It is not possible to establish whether women’s entry into the manufacturing sector in large numbers was a short-term phenomenon or might have led to a long-term structural change because the creation of the state of Israel in 1948 resulted in the expulsion of the Palestinians from their cities and villages.

In the second period (1948–66), more women across Palestine, particularly in the West Bank and Gaza Strip, were pushed into seeking paid work in all sectors. This is particularly true of refugee women who mostly engaged in casual labor in the agricultural sector in large numbers. However, this rise in labor participation subsided over time. Older refugee women, particularly those with minimal educational levels, withdrew from the labor market upon the improvement of their economic conditions. Younger women joined the labor market, but in fewer numbers than those withdrawing from the market. By the early 1960s, the decline in refugee women’s participation rates brought the initial rising trend to a halt.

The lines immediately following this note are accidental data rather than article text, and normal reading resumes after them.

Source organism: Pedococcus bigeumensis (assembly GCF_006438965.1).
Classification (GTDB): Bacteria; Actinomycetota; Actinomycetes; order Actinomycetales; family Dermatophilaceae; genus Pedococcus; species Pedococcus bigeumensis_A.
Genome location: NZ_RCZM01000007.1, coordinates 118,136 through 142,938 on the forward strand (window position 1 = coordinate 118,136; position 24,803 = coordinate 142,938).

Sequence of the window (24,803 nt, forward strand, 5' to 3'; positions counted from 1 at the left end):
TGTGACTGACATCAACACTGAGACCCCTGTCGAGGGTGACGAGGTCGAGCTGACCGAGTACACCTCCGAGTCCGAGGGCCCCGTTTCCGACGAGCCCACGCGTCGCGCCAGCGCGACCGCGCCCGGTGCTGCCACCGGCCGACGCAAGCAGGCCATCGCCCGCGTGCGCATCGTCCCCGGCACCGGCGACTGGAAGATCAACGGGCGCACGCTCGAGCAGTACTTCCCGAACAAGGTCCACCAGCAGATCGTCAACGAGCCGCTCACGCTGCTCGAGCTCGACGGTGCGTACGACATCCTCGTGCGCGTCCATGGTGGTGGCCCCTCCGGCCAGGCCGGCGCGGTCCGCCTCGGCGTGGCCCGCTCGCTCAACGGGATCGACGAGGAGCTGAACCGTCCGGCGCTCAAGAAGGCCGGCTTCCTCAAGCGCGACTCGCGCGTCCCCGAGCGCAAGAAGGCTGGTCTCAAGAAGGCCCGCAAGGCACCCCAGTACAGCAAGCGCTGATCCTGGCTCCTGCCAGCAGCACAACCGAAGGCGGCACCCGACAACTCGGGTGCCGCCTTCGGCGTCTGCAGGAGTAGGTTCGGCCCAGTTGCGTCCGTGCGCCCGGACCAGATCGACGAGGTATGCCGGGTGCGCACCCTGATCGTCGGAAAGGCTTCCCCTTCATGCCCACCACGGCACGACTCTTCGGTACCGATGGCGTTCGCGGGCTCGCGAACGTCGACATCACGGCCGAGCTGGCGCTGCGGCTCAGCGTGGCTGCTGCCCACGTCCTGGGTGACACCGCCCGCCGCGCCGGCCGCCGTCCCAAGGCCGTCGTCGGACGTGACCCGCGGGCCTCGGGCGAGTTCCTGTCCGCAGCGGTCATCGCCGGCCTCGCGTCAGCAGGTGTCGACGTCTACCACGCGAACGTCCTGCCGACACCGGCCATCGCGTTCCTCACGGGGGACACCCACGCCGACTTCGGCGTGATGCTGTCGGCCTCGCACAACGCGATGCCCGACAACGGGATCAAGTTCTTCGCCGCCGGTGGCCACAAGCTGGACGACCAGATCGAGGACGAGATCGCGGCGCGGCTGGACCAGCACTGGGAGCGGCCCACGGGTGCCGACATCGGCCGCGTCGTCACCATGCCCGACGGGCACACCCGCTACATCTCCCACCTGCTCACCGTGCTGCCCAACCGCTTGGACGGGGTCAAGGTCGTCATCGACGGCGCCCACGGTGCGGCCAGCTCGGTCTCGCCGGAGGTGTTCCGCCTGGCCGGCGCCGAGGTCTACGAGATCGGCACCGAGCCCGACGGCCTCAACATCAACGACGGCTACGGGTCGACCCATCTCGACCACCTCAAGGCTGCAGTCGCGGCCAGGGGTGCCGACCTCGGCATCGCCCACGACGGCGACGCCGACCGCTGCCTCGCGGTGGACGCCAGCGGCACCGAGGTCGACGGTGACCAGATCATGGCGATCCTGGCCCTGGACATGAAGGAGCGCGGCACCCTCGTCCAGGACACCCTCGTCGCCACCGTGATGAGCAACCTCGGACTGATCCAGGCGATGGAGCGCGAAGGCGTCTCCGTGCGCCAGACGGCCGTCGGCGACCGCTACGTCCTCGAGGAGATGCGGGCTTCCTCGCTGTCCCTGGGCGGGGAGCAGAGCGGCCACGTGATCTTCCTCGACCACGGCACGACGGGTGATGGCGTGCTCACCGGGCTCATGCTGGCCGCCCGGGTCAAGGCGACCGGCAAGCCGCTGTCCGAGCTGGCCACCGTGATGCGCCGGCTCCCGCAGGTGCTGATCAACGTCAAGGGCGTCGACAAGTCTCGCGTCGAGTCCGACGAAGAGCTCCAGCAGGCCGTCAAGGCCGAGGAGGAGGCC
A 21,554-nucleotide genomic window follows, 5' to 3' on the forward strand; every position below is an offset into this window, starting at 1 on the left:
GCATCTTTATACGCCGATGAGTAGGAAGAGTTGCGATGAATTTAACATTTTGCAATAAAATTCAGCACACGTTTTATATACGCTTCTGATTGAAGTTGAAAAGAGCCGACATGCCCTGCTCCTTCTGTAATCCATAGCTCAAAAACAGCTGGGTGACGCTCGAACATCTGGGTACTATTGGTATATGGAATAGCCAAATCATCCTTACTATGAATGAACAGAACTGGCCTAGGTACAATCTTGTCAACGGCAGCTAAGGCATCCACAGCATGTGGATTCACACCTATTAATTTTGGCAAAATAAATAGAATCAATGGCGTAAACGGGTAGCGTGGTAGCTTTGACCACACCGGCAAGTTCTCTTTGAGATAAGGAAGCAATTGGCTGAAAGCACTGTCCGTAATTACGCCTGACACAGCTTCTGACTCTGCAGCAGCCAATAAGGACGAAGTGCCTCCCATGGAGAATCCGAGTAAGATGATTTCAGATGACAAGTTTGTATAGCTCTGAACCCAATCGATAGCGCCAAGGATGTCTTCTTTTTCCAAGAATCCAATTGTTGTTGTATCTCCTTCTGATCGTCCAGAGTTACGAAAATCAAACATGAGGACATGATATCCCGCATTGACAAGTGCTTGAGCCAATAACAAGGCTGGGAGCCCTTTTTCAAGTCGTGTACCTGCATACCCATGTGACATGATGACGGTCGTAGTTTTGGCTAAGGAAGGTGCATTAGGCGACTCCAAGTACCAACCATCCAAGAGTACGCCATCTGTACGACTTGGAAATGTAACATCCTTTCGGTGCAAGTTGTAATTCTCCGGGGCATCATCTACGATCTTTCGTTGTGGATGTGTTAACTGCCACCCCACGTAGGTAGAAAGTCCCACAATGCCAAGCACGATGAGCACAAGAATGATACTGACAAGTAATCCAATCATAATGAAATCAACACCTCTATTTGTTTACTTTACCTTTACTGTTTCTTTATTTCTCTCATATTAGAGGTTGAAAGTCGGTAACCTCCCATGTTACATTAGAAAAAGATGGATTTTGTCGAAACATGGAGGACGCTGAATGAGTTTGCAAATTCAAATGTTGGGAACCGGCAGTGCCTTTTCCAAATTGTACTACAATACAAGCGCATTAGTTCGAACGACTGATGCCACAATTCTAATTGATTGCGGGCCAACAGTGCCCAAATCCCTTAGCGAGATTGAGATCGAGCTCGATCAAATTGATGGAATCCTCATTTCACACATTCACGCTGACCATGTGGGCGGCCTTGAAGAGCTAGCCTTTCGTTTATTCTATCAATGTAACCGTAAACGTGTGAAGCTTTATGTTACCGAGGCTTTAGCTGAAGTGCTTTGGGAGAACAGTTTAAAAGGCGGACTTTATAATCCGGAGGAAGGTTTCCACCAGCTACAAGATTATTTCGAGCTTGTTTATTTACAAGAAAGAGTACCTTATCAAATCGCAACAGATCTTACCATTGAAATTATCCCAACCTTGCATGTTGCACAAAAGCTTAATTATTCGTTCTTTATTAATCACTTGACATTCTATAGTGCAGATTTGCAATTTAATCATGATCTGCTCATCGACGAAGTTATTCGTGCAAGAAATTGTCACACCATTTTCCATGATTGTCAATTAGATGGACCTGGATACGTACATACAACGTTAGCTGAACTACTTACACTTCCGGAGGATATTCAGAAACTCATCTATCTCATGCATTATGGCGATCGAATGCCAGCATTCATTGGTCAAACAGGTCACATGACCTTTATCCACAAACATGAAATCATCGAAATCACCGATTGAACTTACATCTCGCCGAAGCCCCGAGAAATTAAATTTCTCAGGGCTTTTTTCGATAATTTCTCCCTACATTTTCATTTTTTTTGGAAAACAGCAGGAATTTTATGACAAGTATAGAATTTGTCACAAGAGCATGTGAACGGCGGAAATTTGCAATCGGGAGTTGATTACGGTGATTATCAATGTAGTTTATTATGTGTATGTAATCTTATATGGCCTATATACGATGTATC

In the third period (1967–93), women’s participation rates in the West Bank and Gaza Strip labor force remained low and declined gradually, from 11 percent in 1969 to 6 percent in 1991. This decline in women’s rates of participation after 1967 is in stark contrast to rates for women regionally and globally. It is also in contrast to Palestinian male participation rates, which exhibited a visible rise during this period. Large remittances earned by men who worked in the Israeli labor market and abroad maintained the male breadwinner model, which contributed toward the decline in women’s participation. However, the most significant factor explaining low rates of women labor is Israel’s deliberate and systematic policy of eroding the productive capacity of the local economy, which resulted in the destruction of the agricultural and manufacturing sectors (the two sectors that typically employ women). The magnitude of the contraction in the capacity of the Palestinian economy to generate work opportunities for women was such that even the rise in education after 1967 did not affect women’s labor force participation.